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A SOUND OF THUNDER

Fearsome Creatures
Looks Like a Dragon, Screams Like a Baboon –

Perhaps the job most creatively challenging but also the most fun was imagining what kinds of creatures might have developed if evolution had taken a divergent path 65 millions years ago – and bringing them to life. That task fell to Peter Hyams, who took his inspiration from many sources, especially those that frightened him the most. "I'm scared stiff of eels,” he proclaims, "and if I saw a Komodo Dragon it wouldn't have to worry about running me down because I'd be dead as a doornail from a heart attack in a second.”

Hyams considered elements of looks, sounds and attitudes people find intimidating among the animal kingdom and combined them into new ferocious and unpredictable life forms. One, nicknamed "the lizboon” by the art department, is a combination of Komodo dragon and Mandrill Baboon – the kind with the bloodcurdling shriek.

The 50-foot eel-like animal that attacks Dr. Rand in the subway is patterned after an actual eel, as Hyams explains, "only more so.” Recalling a story he covered while working as a reporter in New York, about a moray eel being moved to a new aquarium, he says, "That eel was probably about seven feet long. It took five or six guys to move him and they were really having a time. It started to thrash and these guys really couldn't control it. So I thought, why not take that and make him 50 feet long?”

Once imagined, the art and effects crews took over. Visual effects producer George Merkert (Starship Troopers, The Legend of Bagger Vance, Barbershop 2) recalls that "there is only one animatronic piece in the film, which is the claw of the dinosaur, seen as he sinks into a tar pit.” The rest is CGI.

Hyams also improvised with sounds for his menacing menagerie, amplifying and experimenting with a range of natural squawks, shrieks, hisses and growls from sources as varied as lions, primates and beetles. "Beetles make awful sounds,” he attests. "It's not something you would normally hear but if you magnify it 100 times it's truly horrible. I've recorded sounds and changed frequencies, played them backwards, sped them up, slowed them down, combined them. I blended the sounds of a lion with a boar and a snake.

"The visceral impact of such sounds is very powerful,” says Hyams. Noting the high quality of speakers in theaters today, he expects "there will be moments when the theater will shake. I promise you that.”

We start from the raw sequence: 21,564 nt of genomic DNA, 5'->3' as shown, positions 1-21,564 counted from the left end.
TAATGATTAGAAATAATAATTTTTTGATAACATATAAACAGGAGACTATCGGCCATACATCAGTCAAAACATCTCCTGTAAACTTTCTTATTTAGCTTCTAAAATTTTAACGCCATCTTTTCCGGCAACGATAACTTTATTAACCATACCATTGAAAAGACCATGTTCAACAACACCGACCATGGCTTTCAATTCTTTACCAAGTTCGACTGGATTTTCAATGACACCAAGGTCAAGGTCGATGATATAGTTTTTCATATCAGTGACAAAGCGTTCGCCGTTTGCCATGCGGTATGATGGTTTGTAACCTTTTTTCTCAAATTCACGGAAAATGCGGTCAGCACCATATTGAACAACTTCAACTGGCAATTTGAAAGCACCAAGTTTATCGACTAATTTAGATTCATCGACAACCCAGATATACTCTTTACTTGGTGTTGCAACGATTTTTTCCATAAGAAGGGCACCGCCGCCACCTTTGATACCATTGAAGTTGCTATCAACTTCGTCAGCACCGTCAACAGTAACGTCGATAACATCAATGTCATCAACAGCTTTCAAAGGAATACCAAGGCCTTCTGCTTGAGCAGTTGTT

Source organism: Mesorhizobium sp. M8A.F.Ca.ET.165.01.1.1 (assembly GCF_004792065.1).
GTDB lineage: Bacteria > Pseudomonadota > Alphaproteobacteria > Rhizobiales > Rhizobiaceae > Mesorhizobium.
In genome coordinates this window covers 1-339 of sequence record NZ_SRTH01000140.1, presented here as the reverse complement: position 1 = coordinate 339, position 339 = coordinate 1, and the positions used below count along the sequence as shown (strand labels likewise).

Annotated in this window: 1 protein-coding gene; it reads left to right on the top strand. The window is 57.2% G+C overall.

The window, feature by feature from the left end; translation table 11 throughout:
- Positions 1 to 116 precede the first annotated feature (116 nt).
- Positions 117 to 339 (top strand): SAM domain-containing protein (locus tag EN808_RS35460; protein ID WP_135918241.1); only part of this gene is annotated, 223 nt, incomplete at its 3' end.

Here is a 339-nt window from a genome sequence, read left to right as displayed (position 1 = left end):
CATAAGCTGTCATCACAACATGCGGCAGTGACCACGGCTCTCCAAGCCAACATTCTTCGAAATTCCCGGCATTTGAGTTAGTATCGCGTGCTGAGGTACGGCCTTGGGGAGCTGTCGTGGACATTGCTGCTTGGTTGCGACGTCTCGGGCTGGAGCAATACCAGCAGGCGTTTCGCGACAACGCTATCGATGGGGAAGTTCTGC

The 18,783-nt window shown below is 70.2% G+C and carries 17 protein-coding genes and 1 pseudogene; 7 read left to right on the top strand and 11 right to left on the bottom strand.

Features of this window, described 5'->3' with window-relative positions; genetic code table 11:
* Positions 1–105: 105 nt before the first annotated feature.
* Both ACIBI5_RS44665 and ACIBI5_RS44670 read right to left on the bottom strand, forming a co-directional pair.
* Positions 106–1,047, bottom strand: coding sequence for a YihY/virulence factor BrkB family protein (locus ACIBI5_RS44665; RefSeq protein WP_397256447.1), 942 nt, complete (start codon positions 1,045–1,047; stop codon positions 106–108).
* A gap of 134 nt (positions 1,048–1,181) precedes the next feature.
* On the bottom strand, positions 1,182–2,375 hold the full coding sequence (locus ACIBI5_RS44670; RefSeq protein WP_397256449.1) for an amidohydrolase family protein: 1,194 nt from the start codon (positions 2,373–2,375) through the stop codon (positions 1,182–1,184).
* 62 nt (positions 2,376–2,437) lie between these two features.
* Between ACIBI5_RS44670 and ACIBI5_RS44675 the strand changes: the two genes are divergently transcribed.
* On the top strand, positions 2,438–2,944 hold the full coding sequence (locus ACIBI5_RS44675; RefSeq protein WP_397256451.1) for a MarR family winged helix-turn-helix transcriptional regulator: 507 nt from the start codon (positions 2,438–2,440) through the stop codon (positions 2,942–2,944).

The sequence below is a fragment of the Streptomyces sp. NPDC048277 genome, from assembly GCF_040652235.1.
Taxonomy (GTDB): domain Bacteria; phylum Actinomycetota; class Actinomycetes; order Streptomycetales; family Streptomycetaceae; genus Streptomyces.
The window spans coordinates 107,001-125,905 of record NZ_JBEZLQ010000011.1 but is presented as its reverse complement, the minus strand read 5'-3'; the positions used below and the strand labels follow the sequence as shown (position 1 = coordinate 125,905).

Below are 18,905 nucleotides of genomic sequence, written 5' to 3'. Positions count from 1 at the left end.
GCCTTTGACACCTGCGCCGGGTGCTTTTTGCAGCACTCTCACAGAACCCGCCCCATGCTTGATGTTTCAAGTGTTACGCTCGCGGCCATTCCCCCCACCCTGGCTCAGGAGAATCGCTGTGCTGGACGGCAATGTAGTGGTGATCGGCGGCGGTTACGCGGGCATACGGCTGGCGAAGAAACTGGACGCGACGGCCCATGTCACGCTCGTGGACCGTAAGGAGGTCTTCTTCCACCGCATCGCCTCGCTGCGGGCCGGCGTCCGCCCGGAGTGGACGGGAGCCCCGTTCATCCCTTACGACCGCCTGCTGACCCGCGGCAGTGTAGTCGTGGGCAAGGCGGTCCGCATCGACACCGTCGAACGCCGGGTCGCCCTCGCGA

The Allosaurus –

What sparks this global catastrophe is an errant time-traveler who impacts the planetary timeline while on an expedition to the Cretaceous Era. It's Time Safari's specialty to offer its elite clientele a few moment's close proximity with an actual living dinosaur on their tours into the past. For that, Hyams needed to cast a genuinely intimidating Allosaurus.

When it came to his star dinosaur, "the object was accuracy,” says Hyams. "We wanted to manufacture an image as close as possible to reality,” since extensive data on the omnivorous beast exists. Allosaurus lived in the late-Jurassic to early-Cretaceous era, roaming the area that is now Wyoming.

To determine how the animal would have moved and behaved, the production delved into the research and consulted professors who specialize on the subject. With that information, the visual effects team animated their virtual Allosaurus to turn, claw, run and maneuver realistically, starting with clay models made by the art department.

"Big Al,” Hyams says casually, "stands about 18 feet tall, is 38 feet long from nose to tail, and weighs between 12 and 20,000 pounds. That's like a guy looking into a second storey window, going ‘how are ya?' You'd be a canapé to him, an hors d'oeuvre. You're not a meal, you're a snack – an onion ring.”

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